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developmental and stem cell biologists

the Node image competition

Posted by , on 3 February 2011

[updated 24/2] – New deadline: March 15

To celebrate the successful first half year of the Node, we’re running a competition.

A Node
Latin, Nodus – a knot
In general – a point of intersection
In developmental biology – an embryonic tissue that
patterns a developing embryo

All you have to do is send us an image (it can be, for example, a photo, drawing or microscopic image) related to:
(a) developmental biology; and
(b) some sort of intersection.
Make sure to include a brief description of the image, and only send in your own work.

Think about it carefully, and think out of the box.

Here are a few ideas to get you started….
Two developmental biologists in a knot (well – it’s an intersection of sorts…)
The intersection of two points in development
The intersection of ideas of developmental significance

Email your image to before February 28 March 15 (new deadline!), noon GMT

In March, we will post the top 3 images on the Node, and then everyone will be able to vote for their favourite. Don’t worry if you want to stay anonymous – we don’t have to put your name up on display – just the picture that you send us!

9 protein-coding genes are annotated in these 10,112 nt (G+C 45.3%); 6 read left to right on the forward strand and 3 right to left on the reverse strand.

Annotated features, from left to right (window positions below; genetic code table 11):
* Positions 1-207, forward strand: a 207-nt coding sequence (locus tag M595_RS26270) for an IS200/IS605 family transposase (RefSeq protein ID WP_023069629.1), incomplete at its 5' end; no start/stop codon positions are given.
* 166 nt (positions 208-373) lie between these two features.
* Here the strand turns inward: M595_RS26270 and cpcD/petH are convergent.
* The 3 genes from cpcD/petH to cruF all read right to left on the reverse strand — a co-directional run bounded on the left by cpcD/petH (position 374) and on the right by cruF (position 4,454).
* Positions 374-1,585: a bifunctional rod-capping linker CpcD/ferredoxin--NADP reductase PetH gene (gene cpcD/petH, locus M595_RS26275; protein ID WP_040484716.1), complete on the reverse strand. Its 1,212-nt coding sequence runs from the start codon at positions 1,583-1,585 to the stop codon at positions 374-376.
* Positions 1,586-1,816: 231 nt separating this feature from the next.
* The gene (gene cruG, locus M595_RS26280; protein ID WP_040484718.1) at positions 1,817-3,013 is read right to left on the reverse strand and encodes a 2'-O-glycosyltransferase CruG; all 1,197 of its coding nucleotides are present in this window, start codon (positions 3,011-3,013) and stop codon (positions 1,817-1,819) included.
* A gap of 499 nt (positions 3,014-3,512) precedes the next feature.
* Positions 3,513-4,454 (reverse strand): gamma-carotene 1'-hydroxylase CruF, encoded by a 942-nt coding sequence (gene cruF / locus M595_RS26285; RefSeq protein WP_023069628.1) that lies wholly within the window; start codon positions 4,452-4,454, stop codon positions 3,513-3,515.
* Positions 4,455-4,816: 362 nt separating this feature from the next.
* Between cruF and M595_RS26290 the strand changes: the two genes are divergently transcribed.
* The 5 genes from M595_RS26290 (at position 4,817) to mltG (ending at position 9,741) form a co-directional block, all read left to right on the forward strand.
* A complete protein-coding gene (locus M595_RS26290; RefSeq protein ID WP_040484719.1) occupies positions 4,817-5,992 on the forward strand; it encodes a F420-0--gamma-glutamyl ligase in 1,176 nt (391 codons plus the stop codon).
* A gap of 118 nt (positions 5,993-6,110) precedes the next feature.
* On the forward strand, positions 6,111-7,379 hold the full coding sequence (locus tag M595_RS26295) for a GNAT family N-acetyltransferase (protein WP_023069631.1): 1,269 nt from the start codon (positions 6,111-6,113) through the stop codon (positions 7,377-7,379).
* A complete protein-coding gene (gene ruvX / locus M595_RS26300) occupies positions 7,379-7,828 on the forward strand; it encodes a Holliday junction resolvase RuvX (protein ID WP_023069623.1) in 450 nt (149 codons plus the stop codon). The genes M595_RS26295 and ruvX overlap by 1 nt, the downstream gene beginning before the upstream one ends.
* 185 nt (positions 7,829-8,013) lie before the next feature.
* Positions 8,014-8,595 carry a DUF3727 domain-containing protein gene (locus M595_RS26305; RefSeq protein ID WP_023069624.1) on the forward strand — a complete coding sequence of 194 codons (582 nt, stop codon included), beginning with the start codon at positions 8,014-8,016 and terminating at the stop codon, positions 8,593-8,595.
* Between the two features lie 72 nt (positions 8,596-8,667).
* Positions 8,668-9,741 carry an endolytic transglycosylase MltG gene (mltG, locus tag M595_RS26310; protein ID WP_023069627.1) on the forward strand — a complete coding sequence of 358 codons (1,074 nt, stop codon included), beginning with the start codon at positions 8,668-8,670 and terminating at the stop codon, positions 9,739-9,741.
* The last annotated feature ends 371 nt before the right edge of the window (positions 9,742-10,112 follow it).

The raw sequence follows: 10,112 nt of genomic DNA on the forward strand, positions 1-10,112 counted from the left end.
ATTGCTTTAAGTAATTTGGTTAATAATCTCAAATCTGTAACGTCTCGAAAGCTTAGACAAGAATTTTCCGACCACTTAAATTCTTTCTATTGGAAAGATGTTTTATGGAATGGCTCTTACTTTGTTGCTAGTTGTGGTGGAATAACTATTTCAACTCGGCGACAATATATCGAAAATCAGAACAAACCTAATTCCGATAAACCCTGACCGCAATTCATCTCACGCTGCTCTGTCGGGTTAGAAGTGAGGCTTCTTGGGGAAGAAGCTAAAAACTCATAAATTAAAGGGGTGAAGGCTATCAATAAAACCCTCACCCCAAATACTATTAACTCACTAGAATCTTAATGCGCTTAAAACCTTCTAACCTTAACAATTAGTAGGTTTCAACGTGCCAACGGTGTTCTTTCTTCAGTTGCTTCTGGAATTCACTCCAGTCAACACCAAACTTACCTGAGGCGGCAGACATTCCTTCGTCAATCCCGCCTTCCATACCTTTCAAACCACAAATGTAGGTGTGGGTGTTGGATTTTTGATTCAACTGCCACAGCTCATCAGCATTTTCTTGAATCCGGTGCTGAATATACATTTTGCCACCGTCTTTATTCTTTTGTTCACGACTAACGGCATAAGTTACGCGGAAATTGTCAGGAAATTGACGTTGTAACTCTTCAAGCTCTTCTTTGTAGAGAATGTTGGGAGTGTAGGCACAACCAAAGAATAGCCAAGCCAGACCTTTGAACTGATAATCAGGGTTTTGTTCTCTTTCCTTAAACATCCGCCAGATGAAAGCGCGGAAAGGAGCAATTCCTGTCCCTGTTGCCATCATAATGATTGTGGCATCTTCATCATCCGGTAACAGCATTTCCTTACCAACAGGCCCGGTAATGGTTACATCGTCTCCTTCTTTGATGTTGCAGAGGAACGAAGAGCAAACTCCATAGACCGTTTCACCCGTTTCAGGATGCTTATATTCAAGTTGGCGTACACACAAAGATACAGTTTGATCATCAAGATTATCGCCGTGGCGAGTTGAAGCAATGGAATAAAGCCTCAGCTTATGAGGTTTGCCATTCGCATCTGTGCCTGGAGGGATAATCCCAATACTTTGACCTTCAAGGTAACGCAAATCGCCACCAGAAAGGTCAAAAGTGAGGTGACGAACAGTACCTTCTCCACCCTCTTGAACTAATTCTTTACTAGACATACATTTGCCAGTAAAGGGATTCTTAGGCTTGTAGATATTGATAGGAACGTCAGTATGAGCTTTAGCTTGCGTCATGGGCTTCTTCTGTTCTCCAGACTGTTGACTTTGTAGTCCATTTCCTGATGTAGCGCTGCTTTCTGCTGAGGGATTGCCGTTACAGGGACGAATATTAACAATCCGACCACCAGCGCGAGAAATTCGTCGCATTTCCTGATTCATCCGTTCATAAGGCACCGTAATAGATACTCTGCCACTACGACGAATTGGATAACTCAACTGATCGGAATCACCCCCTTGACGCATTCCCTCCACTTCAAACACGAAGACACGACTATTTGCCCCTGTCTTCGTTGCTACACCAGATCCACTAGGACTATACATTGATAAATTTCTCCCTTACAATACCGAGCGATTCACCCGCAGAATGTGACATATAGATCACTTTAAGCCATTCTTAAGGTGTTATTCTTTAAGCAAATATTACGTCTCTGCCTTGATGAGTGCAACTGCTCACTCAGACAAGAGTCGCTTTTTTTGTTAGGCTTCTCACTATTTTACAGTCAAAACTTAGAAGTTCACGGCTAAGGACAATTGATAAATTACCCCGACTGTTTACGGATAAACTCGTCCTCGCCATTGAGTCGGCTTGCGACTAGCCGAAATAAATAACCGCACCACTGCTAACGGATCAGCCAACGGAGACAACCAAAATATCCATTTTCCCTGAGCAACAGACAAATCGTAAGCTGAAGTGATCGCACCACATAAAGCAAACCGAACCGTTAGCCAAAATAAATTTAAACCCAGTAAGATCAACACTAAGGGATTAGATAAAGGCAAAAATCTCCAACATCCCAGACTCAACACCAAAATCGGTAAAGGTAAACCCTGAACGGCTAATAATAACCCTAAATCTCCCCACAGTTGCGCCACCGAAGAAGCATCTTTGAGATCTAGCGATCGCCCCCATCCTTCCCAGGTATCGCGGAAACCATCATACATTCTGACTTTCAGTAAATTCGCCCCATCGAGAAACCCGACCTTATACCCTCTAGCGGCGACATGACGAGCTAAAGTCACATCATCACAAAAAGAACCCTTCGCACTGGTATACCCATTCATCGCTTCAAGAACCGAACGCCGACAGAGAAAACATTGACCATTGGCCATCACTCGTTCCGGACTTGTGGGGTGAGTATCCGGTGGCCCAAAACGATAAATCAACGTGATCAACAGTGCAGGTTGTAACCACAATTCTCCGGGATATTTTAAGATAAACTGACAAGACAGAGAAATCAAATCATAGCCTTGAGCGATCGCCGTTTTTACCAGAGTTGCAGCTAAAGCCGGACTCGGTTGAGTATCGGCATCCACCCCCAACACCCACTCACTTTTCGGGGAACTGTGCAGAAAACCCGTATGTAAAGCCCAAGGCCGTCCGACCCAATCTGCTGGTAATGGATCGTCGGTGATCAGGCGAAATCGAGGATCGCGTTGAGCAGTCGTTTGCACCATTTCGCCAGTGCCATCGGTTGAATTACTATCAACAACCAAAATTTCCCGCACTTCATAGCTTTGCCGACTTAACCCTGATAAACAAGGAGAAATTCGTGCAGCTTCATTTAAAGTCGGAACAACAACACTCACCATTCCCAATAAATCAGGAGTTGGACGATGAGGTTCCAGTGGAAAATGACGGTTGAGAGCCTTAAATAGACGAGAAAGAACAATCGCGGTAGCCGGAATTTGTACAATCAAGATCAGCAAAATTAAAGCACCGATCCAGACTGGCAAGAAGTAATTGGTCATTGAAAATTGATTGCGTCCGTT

The winner will get to commission their own TipArt work, worth $50 (US dollars), to prominently display in their lab or at home. TipArt is a website celebrating creativity at the lab bench with artwork made of pipette tips.

Terms and Conditions are available here
Competition Rules are available here
Closing date is February 28th March 15 2011 (12:00GMT)

Thumbs up (8 votes)

Tags: , , , ,
Categories: Images, News

2 thoughts on “the Node image competition”

  1. Good question!
    Since we don’t know what the winning image is going to be, we haven’t made any plans for it other than displaying it on the Node.

    You keep the copyright to everything you submit.

    If we come across any images that we like so much that we’d like to use it from something in particular, we’ll approach that person (winner or not) to ask on a case by case basis, so it’s not inherent to the competition.

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